It’s been a rough week for Democrats. President Donald Trump is preening over his acquittal, his poll numbers and the economy, while the Democratic nomination race looks like a divided mess. Many Democratic voters are anxious that they have no great candidates, only those guaranteed to alienate one half of the party or the other.

Moderates worry that Bernie Sanders and Elizabeth Warren aren’t just wrong on big issues, but too left wing to get elected. Progressives worry that Pete Buttigieg, Joe Biden, Amy Klobuchar and Michael Bloomberg are uninspiring centrists who resemble recent presidential losers and wouldn’t solve America’s problems even if they won.

My message to panicking Democrats is: Take a deep breath, and don’t make your job harder. Neither side of the party can ensure that its preferred candidate will win the nomination. But both can help avoid the outcome they fear most — Trump’s reelection.

The current moment, when everybody is wearing a veil of ignorance about the nomination, is a good time for Democrats to ask themselves a question: If the primaries don’t turn out as you hope, will you still do everything in your power to deny Trump a second term?

Or will you instead exaggerate your differences with the nominee — say, complain about Sanders or Warren as a Trump-style radical; or buy into the caricature of Buttigieg as a corporate tool; or retweet, with outrage added, the least enlightened things Biden or Bloomberg has ever said?

Yes, the candidates have their differences. But they have much bigger similarities. If elected, every single Democratic presidential candidate would act to slow climate change, raise taxes on the rich, reduce gun deaths, expand voting rights, lower health care and education costs, protect abortion access, enforce civil-rights laws, appoint progressive judges, rebuild overseas alliances and stop treating the Justice Department as a personal enforcer. The moderates are running to the left of Barack Obama, and the progressives would be constrained by Congress.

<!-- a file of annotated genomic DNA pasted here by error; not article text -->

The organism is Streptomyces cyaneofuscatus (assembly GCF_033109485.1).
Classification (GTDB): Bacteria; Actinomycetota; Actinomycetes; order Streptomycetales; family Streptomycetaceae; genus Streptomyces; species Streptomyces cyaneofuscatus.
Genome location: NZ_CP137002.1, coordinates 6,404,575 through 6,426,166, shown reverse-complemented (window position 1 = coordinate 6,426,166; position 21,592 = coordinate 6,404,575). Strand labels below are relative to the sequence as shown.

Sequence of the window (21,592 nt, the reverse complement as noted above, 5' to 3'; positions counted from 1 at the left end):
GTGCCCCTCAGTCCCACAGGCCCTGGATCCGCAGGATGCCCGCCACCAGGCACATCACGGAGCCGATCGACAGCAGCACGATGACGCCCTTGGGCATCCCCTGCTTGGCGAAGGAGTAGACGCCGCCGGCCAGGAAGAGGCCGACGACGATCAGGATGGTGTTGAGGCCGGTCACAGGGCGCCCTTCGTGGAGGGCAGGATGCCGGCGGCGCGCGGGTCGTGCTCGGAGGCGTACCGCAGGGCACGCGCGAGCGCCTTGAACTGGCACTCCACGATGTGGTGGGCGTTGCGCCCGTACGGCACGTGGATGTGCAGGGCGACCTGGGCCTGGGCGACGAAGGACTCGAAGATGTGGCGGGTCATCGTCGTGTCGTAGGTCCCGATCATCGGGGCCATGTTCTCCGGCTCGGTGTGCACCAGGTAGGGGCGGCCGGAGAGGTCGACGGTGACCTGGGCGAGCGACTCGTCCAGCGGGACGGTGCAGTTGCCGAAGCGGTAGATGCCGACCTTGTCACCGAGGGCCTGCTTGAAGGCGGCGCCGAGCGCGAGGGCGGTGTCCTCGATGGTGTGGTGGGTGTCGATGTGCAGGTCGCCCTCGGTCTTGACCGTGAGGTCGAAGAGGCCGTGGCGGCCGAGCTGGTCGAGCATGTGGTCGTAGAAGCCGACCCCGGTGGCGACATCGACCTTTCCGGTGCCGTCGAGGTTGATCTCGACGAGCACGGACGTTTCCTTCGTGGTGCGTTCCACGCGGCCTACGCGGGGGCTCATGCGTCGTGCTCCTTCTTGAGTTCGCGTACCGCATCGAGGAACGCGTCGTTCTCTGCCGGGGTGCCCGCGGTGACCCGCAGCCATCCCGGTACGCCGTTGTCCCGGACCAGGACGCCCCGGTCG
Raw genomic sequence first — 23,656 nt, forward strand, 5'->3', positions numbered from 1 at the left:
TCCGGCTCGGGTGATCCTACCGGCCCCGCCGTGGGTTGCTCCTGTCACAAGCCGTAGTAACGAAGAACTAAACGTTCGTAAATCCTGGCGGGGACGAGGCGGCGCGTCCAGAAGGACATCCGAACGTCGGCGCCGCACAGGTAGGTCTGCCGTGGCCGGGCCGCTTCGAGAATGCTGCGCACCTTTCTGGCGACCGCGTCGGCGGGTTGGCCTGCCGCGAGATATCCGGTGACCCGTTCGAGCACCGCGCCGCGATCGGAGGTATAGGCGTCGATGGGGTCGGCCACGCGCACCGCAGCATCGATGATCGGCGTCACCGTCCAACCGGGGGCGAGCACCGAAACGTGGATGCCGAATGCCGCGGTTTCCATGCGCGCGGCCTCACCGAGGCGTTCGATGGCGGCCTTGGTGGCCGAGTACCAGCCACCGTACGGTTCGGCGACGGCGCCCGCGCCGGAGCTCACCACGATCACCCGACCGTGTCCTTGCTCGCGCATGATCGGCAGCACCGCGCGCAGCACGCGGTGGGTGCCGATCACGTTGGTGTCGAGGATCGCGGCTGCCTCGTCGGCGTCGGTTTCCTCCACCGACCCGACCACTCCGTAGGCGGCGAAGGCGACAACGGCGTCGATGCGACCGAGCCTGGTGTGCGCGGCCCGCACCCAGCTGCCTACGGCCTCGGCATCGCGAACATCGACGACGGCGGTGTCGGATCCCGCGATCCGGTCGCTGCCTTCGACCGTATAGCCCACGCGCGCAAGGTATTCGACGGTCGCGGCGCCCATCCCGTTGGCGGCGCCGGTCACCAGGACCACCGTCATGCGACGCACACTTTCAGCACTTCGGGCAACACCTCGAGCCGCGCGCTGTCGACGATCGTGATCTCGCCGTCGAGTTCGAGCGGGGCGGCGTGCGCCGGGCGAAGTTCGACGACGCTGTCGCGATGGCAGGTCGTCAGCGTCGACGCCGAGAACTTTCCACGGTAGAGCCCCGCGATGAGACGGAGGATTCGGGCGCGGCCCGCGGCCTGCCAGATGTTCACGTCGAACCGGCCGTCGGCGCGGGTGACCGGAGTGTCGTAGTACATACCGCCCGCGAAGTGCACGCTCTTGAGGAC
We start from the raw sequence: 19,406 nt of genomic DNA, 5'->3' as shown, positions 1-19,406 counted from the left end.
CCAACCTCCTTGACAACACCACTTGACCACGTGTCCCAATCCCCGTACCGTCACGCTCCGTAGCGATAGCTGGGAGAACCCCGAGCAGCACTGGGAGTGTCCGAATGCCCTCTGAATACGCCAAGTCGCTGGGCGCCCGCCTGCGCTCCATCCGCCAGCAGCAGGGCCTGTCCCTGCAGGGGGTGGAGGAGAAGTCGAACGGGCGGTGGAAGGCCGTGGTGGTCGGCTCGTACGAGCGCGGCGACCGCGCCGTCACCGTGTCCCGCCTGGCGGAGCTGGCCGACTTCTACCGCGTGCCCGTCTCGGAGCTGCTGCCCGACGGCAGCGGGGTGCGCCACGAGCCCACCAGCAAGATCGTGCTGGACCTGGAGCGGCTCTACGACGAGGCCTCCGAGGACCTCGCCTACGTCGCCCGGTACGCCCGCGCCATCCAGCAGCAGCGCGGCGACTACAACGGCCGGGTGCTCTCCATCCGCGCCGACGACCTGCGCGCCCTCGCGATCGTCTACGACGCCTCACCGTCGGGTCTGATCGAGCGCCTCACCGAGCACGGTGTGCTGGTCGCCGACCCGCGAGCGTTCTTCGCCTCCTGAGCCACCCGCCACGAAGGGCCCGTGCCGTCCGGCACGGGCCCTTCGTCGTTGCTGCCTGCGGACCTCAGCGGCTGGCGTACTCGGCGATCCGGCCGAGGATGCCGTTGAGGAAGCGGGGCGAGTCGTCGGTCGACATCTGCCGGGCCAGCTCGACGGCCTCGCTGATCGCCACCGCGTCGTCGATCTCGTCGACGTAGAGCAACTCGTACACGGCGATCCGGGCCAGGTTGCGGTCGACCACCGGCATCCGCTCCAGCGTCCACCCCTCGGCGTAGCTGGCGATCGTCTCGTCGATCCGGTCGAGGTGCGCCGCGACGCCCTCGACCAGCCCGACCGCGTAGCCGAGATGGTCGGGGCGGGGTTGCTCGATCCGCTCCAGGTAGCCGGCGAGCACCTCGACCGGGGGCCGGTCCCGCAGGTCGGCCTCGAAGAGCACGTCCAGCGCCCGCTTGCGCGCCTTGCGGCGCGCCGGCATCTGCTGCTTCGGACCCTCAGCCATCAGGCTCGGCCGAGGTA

The alternative, of course, is truly radical. Many Democrats know all this, yet they still get so caught up in the passions of the primary campaign that they risk helping Trump.

Whether progressives and moderates can find common ground is likely to be a defining political question not just of 2020 but of this decade. As E.J. Dionne asks in the first sentence of “Code Red,” his new book, “Will progressives and moderates feud while America burns?”

Dionne, a Brookings Institution senior fellow and Washington Post columnist, tells a story about American politics that I find clarifying. In the past, thorny policy debates typically took place between the two parties. Examples include the best way to expand health insurance (through the private sector or government), control pollution (through taxes or regulations) and reduce the deficit (through spending cuts or tax increases).

Today the Republican Party has become so radicalized that it opposes almost any government action to solve problems. Its domestic agenda consists largely of cutting taxes for the rich and freeing companies from oversight. The substantive part of many policy debates now happens within the Democratic Party — which means that tensions are only natural.

And yet progressives and moderate Democrats still agree on far more than they disagree. Each side would be more effective if it were open to learning from the other, Dionne writes, rather than lapsing into “an unseemly moralism that feeds political superiority complexes.”

Progressives are right that over the past half century, Democratic moderates have often allowed conservatives to dictate the terms of political conversation, on economic growth, criminal justice, family values and more. I’d add that moderates have also spent too much time designing technocratically elegant policies (like tax credits) rather than creating easily understandable, popular programs.

Moderates, for their part, are right that every great progressive victory in American history — abolition, women’s suffrage, the income tax, labor rights, Social Security, civil rights, Medicare, marriage equality and more — has required compromise in the service of persuading allies who disagree with progressives on other issues. It’s not enough to state your case purely and wait for a silent progressive majority to emerge as never before.

In the long run, each side is likely to accomplish much more if it can recognize that the other isn’t the enemy. In the short run, obviously, there is an inescapable dilemma: The party can nominate only one person.

Before that choice is made — while both sides are fighting hard for their preferred nominees, as they should — they should pause to reflect on the strengths of the other side. For progressives, that means recognizing that moderate congressional candidates really did fare better in swing districts in 2018. It also means celebrating (quietly, for now, I realize) the progressivism of, say, Buttigieg’s agenda.

For moderates, it means acknowledging that Sanders’ pugnacious authenticity appeals to some swing voters more than wonkish centrism does. And it means pushing back against the false notion that Sanders and Warren are somehow un-American. A Sanders or Warren presidency would have more in common with Dwight Eisenhower’s presidency than a second Trump term would have with either of them.

The 2020 campaign still has a long way to go. Democrats should remember which parts of it they can’t control and which they can.

David Leonhardt

David Leonhardt is an Op-Ed columnist for The New York Times.